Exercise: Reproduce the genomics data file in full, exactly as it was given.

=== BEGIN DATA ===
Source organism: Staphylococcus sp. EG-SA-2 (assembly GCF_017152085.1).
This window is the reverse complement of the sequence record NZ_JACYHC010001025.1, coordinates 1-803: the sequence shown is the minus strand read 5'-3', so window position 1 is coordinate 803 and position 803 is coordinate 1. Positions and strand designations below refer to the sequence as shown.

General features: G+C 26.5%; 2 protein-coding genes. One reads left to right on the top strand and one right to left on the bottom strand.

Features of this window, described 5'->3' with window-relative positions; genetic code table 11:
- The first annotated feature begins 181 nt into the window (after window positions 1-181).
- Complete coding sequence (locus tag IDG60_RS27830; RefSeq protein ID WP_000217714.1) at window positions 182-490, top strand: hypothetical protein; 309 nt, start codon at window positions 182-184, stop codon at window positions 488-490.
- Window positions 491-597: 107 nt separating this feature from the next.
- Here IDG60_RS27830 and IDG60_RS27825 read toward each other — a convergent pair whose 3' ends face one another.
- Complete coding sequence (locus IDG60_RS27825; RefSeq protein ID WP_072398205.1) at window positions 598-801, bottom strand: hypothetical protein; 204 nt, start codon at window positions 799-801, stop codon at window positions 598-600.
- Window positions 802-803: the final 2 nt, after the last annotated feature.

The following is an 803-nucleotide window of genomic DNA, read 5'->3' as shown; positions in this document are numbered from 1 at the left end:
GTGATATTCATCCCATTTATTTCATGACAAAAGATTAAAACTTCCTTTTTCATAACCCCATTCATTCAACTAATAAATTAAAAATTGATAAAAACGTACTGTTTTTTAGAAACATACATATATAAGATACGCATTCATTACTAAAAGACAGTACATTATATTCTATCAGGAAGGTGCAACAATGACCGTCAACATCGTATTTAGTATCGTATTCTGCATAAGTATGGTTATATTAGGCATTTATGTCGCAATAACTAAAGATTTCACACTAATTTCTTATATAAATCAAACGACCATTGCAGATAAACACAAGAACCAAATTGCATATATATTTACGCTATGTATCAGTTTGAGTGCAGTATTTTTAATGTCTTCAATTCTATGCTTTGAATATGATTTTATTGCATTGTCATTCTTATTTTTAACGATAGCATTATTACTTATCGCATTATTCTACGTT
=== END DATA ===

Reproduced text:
Source organism: Staphylococcus sp. EG-SA-2 (assembly GCF_017152085.1).
This window is the reverse complement of the sequence record NZ_JACYHC010001025.1, coordinates 1-803: the sequence shown is the minus strand read 5'-3', so window position 1 is coordinate 803 and position 803 is coordinate 1. Positions and strand designations below refer to the sequence as shown.

General features: G+C 26.5%; 2 protein-coding genes. One reads left to right on the top strand and one right to left on the bottom strand.

Features of this window, described 5'->3' with window-relative positions; genetic code table 11:
- The first annotated feature begins 181 nt into the window (after window positions 1-181).
- Complete coding sequence (locus tag IDG60_RS27830; RefSeq protein ID WP_000217714.1) at window positions 182-490, top strand: hypothetical protein; 309 nt, start codon at window positions 182-184, stop codon at window positions 488-490.
- Window positions 491-597: 107 nt separating this feature from the next.
- Here IDG60_RS27830 and IDG60_RS27825 read toward each other — a convergent pair whose 3' ends face one another.
- Complete coding sequence (locus IDG60_RS27825; RefSeq protein ID WP_072398205.1) at window positions 598-801, bottom strand: hypothetical protein; 204 nt, start codon at window positions 799-801, stop codon at window positions 598-600.
- Window positions 802-803: the final 2 nt, after the last annotated feature.

The following is an 803-nucleotide window of genomic DNA, read 5'->3' as shown; positions in this document are numbered from 1 at the left end:
GTGATATTCATCCCATTTATTTCATGACAAAAGATTAAAACTTCCTTTTTCATAACCCCATTCATTCAACTAATAAATTAAAAATTGATAAAAACGTACTGTTTTTTAGAAACATACATATATAAGATACGCATTCATTACTAAAAGACAGTACATTATATTCTATCAGGAAGGTGCAACAATGACCGTCAACATCGTATTTAGTATCGTATTCTGCATAAGTATGGTTATATTAGGCATTTATGTCGCAATAACTAAAGATTTCACACTAATTTCTTATATAAATCAAACGACCATTGCAGATAAACACAAGAACCAAATTGCATATATATTTACGCTATGTATCAGTTTGAGTGCAGTATTTTTAATGTCTTCAATTCTATGCTTTGAATATGATTTTATTGCATTGTCATTCTTATTTTTAACGATAGCATTATTACTTATCGCATTATTCTACGTT